Another informal, fun and low-cost introduction to track meets can be experienced each summer courtesy of the Triangle’s Carolina Godiva Track Club
. The organization’s Godiva Summer Series track meets, which began in the 1975, are held on Wednesday nights beginning May 30th in Chapel Hill at the University of North Carolina’s Belt Track at Fetzer Field. Competition is open to all ages, and the optional entry fee has been just a $1 donation.
“I hope that our informal summer track series would be an ideal introduction to track for children,” says Charles Alden of Durham, the club’s summer track director. “Last year, the age of our competitors ranged from 2 to 80 years old, and we have many youth participants - from preschoolers through high school stars. There are a number of whole families who come out, and we’ve seen some rather exciting father-son and mother-daughter races.
Any parent who has had to corral a toddler on the go quickly learns kids love to run. Twelve-year-old Sam Grelck of Morrisville might just know why. “It’s really fun. You don’t have anything to lose. It’s what our bodies were made to do,” says Sam, 12-year-old seventh-grader who competes for the team at Cary’s St. Michael School
, which participates in the Catholic Schools Conference middle school program.
Like many young athletes, Sam was introduced to running through family activities and school teams, and in just a few years he has progressed to compete on a national level. But no matter whether a young runner aspires to high levels of competition or just needs to burn off energy, running and track and field are low-cost ways to help youths find their path.
“The key when you’re starting is to take it easy and don’t set too high of expectations. It really should be fun,” says Sam’s father, Ken Grelck, who coaches the St. Michael team and recommends a school cross country team as a convenient and “very social” introduction to running.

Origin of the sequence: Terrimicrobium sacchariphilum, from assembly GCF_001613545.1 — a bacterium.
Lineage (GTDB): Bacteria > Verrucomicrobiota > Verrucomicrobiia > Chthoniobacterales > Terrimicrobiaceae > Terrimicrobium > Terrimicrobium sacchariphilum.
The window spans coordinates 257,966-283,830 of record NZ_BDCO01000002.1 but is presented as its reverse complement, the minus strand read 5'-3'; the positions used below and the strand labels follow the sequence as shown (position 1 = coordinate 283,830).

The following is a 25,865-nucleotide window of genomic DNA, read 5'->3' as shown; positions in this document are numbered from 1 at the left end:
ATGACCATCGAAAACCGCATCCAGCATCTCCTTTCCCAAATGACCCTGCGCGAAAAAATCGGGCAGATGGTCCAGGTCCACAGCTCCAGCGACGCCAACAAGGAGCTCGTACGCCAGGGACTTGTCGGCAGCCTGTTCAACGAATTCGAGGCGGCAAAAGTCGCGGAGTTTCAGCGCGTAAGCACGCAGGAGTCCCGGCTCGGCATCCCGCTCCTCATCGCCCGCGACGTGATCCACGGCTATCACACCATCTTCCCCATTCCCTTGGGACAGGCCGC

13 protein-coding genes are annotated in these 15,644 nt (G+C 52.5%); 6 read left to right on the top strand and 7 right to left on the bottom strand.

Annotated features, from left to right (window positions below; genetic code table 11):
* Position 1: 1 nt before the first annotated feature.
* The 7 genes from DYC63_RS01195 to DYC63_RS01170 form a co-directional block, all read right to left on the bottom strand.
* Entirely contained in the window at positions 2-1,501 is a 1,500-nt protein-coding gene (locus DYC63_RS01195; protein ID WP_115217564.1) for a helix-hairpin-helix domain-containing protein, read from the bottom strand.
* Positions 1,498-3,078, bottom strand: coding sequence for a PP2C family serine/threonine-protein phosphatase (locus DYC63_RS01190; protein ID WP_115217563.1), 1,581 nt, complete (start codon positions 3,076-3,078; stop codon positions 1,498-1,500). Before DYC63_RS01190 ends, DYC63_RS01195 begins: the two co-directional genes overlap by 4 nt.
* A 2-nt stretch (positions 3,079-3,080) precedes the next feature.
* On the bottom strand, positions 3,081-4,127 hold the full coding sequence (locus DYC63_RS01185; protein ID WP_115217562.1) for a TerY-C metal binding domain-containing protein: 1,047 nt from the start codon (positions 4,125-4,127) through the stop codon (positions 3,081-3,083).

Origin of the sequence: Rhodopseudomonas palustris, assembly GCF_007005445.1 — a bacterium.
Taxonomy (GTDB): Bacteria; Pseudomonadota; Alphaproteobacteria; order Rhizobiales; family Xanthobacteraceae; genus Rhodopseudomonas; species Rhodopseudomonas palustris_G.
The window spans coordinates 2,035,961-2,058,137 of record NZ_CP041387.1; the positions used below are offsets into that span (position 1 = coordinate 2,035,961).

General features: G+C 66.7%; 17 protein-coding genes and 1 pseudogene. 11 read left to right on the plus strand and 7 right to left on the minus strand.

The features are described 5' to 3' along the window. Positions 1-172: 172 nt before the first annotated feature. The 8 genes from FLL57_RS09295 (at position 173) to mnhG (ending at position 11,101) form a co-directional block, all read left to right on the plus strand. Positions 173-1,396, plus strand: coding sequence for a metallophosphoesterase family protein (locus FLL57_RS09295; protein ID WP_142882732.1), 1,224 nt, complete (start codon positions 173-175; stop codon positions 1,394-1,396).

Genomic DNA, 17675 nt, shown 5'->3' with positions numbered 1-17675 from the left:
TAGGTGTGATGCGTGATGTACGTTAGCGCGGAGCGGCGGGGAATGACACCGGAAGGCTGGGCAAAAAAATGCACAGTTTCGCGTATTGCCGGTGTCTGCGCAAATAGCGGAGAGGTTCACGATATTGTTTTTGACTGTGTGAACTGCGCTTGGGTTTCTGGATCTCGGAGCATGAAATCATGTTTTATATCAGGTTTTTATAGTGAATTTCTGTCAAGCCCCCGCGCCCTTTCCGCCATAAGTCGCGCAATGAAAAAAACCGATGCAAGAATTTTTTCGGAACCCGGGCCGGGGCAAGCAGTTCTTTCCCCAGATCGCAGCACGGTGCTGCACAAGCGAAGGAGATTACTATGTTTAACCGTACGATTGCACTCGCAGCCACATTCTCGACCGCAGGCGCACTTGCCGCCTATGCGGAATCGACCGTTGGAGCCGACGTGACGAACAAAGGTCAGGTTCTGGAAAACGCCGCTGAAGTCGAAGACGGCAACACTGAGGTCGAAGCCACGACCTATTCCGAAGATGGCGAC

“Most teams don’t cut, so it’s kind of a nice experience,” he says, “… Just getting out and doing something is more important than how far or how fast.”
Sam says he ran his first trail race as a second-grader, participating in the annual Jolly Elf Trail Run
at Cary’s Bond Park with his family. “I knew my dad ran, and I kind of wanted to be like him, I guess,” Sam says.
Competing on his school team at events such as the Triangle Schools Jamboree at WakeMed Soccer Park and entering events as an unattached runner not affiliated with a club team, Sam fared well through the first half of the school year and, along with several boys from other schools, was invited to compete on the Triangle Champions Track Club
team. The talented group swept regional and state championships by taking the top five positions in each race.
“The great thing about cross country is it’s an individual sport but also a team sport,” Sam says.
In cross country, teams send out six runners, five of whom will earn points. The race winner gets one point, the runner-up earns two, the third-place finisher three points and so on, and the team with the fewest total points wins.
Sam’s team was extremely talented, winning Midget boys title at the USA Track and Field National Junior Olympics Cross Country Championships held Dec. 10 at Myrtle Beach, S.C. The experience produced lasting memories for Sam – “running with all those kids from all over the country,” and, naturally, “when we found out our team won, and that was really cool.”
Families who use fun meets to see if their children have interest and talent and then find their children finishing very well in competitions might consider committing to a track club, Ruth Council says. Joining a track club requires a different time and financial commitment, though. For the Councils, the free and low-cost youth meets are enough to keep them very busy. Says Rick Council, “I just like doing things with my family.”